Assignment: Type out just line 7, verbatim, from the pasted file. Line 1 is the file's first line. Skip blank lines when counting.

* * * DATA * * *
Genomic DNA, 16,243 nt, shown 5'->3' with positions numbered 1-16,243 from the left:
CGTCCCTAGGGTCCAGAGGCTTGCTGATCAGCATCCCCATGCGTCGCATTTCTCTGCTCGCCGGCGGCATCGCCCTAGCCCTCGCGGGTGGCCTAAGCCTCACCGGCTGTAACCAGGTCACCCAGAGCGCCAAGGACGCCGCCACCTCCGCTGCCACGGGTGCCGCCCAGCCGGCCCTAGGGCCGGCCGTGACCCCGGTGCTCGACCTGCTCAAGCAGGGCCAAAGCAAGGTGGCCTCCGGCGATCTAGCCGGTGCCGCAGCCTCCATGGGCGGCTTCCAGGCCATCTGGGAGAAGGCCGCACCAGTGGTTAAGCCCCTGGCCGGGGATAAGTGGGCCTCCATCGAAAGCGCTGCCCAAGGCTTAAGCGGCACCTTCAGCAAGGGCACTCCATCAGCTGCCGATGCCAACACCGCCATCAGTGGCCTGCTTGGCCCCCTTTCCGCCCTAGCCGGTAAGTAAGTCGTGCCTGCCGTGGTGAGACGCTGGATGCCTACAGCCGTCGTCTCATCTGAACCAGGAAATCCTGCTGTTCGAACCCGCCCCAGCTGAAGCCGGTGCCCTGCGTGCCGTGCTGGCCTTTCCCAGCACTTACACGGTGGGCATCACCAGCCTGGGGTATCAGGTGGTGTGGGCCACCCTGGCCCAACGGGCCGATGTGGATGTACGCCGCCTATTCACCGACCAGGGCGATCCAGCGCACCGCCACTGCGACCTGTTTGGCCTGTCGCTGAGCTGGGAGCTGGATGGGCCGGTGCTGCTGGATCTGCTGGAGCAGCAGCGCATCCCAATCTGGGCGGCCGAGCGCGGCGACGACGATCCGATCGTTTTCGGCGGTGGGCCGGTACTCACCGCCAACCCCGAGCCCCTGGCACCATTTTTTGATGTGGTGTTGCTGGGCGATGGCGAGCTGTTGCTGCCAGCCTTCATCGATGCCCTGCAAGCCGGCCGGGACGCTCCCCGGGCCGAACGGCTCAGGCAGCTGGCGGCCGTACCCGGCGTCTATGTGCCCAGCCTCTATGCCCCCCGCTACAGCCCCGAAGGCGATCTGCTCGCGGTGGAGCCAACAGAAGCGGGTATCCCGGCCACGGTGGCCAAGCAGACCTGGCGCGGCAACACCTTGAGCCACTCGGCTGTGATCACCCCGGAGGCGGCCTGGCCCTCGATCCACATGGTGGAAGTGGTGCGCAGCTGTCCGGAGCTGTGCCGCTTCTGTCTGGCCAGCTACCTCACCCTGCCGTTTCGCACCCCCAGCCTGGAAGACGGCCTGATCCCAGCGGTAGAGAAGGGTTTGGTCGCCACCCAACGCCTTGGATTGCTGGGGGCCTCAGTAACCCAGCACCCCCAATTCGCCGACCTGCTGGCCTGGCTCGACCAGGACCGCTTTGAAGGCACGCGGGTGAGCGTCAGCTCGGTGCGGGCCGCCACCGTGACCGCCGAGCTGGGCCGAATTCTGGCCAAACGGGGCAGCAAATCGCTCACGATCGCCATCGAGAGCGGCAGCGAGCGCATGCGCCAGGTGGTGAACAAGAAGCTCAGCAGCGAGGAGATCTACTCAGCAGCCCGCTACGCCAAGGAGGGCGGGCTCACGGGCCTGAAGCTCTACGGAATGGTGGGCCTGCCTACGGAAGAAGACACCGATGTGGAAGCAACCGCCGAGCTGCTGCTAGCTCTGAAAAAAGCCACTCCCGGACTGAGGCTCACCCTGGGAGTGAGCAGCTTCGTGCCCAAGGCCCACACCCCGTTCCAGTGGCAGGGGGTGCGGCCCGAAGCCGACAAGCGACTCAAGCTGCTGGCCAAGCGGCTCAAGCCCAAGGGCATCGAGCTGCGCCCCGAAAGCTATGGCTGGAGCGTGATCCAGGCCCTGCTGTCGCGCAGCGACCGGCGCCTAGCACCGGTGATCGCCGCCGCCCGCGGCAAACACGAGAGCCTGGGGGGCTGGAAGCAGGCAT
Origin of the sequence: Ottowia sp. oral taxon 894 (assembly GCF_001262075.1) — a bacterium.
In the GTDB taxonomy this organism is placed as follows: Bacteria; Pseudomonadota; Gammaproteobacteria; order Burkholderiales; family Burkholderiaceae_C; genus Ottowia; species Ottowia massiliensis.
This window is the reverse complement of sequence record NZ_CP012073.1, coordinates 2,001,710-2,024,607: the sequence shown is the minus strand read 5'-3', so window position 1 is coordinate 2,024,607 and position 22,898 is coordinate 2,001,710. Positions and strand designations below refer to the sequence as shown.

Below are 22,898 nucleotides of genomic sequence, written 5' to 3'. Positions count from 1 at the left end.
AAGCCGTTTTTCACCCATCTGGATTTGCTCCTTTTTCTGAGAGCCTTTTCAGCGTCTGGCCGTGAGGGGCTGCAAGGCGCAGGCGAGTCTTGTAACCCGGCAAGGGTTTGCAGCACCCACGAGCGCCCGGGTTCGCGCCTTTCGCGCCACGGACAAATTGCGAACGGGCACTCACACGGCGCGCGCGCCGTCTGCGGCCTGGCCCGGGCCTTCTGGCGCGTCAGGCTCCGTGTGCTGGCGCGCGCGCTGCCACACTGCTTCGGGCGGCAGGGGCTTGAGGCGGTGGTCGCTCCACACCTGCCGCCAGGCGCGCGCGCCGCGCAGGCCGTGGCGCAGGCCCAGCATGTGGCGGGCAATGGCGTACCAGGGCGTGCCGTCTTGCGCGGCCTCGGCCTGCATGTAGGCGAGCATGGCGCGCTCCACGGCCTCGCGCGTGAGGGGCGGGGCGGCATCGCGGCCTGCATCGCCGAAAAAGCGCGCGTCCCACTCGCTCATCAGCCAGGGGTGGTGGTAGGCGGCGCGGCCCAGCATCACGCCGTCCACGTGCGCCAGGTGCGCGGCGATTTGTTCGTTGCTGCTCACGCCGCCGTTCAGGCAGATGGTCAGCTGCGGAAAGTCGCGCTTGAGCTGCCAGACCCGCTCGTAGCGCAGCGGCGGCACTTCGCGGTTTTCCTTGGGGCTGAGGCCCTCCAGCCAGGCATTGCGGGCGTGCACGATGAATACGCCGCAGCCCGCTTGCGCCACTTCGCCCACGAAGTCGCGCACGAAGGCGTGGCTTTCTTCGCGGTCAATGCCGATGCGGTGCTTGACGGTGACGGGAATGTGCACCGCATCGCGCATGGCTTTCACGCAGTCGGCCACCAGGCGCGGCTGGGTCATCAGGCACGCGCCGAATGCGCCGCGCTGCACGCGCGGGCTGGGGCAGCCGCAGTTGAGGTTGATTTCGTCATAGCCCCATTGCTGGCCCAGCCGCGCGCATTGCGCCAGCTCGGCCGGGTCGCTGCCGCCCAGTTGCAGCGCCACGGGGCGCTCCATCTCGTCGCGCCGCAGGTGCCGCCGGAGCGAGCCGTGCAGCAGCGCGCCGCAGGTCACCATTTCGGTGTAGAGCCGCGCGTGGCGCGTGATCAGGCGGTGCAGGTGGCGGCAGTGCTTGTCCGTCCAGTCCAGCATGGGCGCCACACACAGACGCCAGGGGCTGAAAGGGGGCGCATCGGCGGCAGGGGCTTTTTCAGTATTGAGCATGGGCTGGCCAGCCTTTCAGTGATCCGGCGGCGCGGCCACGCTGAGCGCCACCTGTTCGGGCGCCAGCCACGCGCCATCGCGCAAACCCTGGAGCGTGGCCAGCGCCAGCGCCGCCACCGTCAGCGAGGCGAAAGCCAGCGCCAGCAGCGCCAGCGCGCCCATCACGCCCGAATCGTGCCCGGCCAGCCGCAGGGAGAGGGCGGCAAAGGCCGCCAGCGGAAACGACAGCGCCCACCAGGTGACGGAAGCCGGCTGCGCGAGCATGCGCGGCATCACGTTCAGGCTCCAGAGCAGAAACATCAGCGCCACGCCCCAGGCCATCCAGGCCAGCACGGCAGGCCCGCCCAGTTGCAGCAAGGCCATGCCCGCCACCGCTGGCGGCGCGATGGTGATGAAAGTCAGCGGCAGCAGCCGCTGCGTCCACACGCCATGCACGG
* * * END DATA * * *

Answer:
AAGCCGTTTTTCACCCATCTGGATTTGCTCCTTTTTCTGAGAGCCTTTTCAGCGTCTGGCCGTGAGGGGCTGCAAGGCGCAGGCGAGTCTTGTAACCCGGCAAGGGTTTGCAGCACCCACGAGCGCCCGGGTTCGCGCCTTTCGCGCCACGGACAAATTGCGAACGGGCACTCACACGGCGCGCGCGCCGTCTGCGGCCTGGCCCGGGCCTTCTGGCGCGTCAGGCTCCGTGTGCTGGCGCGCGCGCTGCCACACTGCTTCGGGCGGCAGGGGCTTGAGGCGGTGGTCGCTCCACACCTGCCGCCAGGCGCGCGCGCCGCGCAGGCCGTGGCGCAGGCCCAGCATGTGGCGGGCAATGGCGTACCAGGGCGTGCCGTCTTGCGCGGCCTCGGCCTGCATGTAGGCGAGCATGGCGCGCTCCACGGCCTCGCGCGTGAGGGGCGGGGCGGCATCGCGGCCTGCATCGCCGAAAAAGCGCGCGTCCCACTCGCTCATCAGCCAGGGGTGGTGGTAGGCGGCGCGGCCCAGCATCACGCCGTCCACGTGCGCCAGGTGCGCGGCGATTTGTTCGTTGCTGCTCACGCCGCCGTTCAGGCAGATGGTCAGCTGCGGAAAGTCGCGCTTGAGCTGCCAGACCCGCTCGTAGCGCAGCGGCGGCACTTCGCGGTTTTCCTTGGGGCTGAGGCCCTCCAGCCAGGCATTGCGGGCGTGCACGATGAATACGCCGCAGCCCGCTTGCGCCACTTCGCCCACGAAGTCGCGCACGAAGGCGTGGCTTTCTTCGCGGTCAATGCCGATGCGGTGCTTGACGGTGACGGGAATGTGCACCGCATCGCGCATGGCTTTCACGCAGTCGGCCACCAGGCGCGGCTGGGTCATCAGGCACGCGCCGAATGCGCCGCGCTGCACGCGCGGGCTGGGGCAGCCGCAGTTGAGGTTGATTTCGTCATAGCCCCATTGCTGGCCCAGCCGCGCGCATTGCGCCAGCTCGGCCGGGTCGCTGCCGCCCAGTTGCAGCGCCACGGGGCGCTCCATCTCGTCGCGCCGCAGGTGCCGCCGGAGCGAGCCGTGCAGCAGCGCGCCGCAGGTCACCATTTCGGTGTAGAGCCGCGCGTGGCGCGTGATCAGGCGGTGCAGGTGGCGGCAGTGCTTGTCCGTCCAGTCCAGCATGGGCGCCACACACAGACGCCAGGGGCTGAAAGGGGGCGCATCGGCGGCAGGGGCTTTTTCAGTATTGAGCATGGGCTGGCCAGCCTTTCAGTGATCCGGCGGCGCGGCCACGCTGAGCGCCACCTGTTCGGGCGCCAGCCACGCGCCATCGCGCAAACCCTGGAGCGTGGCCAGCGCCAGCGCCGCCACCGTCAGCGAGGCGAAAGCCAGCGCCAGCAGCGCCAGCGCGCCCATCACGCCCGAATCGTGCCCGGCCAGCCGCAGGGAGAGGGCGGCAAAGGCCGCCAGCGGAAACGACAGCGCCCACCAGGTGACGGAAGCCGGCTGCGCGAGCATGCGCGGCATCACGTTCAGGCTCCAGAGCAGAAACATCAGCGCCACGCCCCAGGCCATCCAGGCCAGCACGGCAGGCCCGCCCAGTTGCAGCAAGGCCATGCCCGCCACCGCTGGCGGCGCGATGGTGATGAAAGTCAGCGGCAGCAGCCGCTGCGTCCACACGCCATGCACGG